I decided to get rid of him on a Friday night. I had gone through much trouble to arrange for mostly interesting people from the New York publishing scene to be present at what I thought was an intellectually stimulating evening and he was ruining it. One by one, editors, writers, journalists, and critics had made their presence evident, sharing interesting stories, not only related to the pieces featured on their prestigious newspapers and magazines, but also about their normal lives; trivial information that helped making the event human and laid-back.
The editor of the online version of one of the oldest magazines in the city was focusing on the most discussed articles on their website; among them, one about the financial aspects of the new co-ownership of the Mets and another one about the death of the “Godfather of rap”. A senior editor of another influential magazine devoted to music, politics, and popular culture had left work behind and was sharing a story about riding her bike on a full tummy. She was also telling us about how she had “extracted” a splinter buried into her thumb with a pair of tweezers. At the same time, the famous finance blogger at one of the biggest news agencies was in the middle of a heated argument about journalistic quality. He disagreed with someone who had said that putting pressure on reporters, by having them post, update, tweet, podcast, webcast, put together slideshows, and shoot videos about their stories simultaneously, was affecting the quality of the content they produced. For him all those things improved, rather than detract from that quality. Meanwhile, in another corner, the international magazine writer was telling people that the third production of the Men in Black franchise was being shot on her block, while the Nobel prize winning economist and op-ed columnist argued furiously that some right-wing financial writer was distorting the facts when discussing the present administration’s health policy on one of those journals with a time fixation. Suddenly, someone disrupted the atmosphere with the most annoying activity anyone can do at these gatherings. He delivered a sales pitch.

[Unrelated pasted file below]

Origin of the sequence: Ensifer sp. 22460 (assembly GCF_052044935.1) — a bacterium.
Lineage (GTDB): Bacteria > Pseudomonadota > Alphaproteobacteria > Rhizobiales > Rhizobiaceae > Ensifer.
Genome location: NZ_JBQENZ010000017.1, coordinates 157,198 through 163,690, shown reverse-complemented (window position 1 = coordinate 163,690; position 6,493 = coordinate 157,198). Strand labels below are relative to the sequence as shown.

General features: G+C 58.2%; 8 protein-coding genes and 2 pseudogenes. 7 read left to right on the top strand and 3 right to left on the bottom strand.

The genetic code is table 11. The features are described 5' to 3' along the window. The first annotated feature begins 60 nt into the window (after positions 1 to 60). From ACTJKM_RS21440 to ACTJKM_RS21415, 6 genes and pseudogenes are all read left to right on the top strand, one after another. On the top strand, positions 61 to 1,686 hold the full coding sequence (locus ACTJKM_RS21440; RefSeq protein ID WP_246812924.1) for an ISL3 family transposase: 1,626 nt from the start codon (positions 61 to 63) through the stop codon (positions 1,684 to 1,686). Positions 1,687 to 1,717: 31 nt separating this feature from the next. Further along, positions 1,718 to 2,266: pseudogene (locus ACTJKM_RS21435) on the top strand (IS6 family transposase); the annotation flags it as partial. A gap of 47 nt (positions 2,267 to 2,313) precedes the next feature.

I didn’t know him that well. After all, we had become acquaintances more out of reciprocity than anything else, but he was crossing the line. For a few minutes, the conversation shifted towards all the artists he represented. It would have been okay if they had been two or three, but there were hundreds, and he was squeezing each and every one of them into his advertisement-like monologue. One after the other, he went on about gorillas, satirical rewritings of A Christmas Carol, poems that positively channel anger, slime balls, and the fact that one his writers had written only six hundred and twenty-eight words that day. In addition, he did not waste a chance to direct our attention to his self-published books and his blog.
The others had slowly become quiet and, eventually, he was the only one putting thoughts into words. He was killing the feeling; the vibe I had prepared so carefully. That’s when I decided that I had to put an end to his monopolization of the evening. It had been enough. For several minutes, I thought of what I was about to do and decided it was the only solution to the problem. Although I don’t feel proud about it—he was a nice guy after all—, I went ahead and silenced him. I singled him out, took one last look at his Twitter profile, and clicked on “Unfollow”. My home page looked much better after that.
Hugo R. Vargas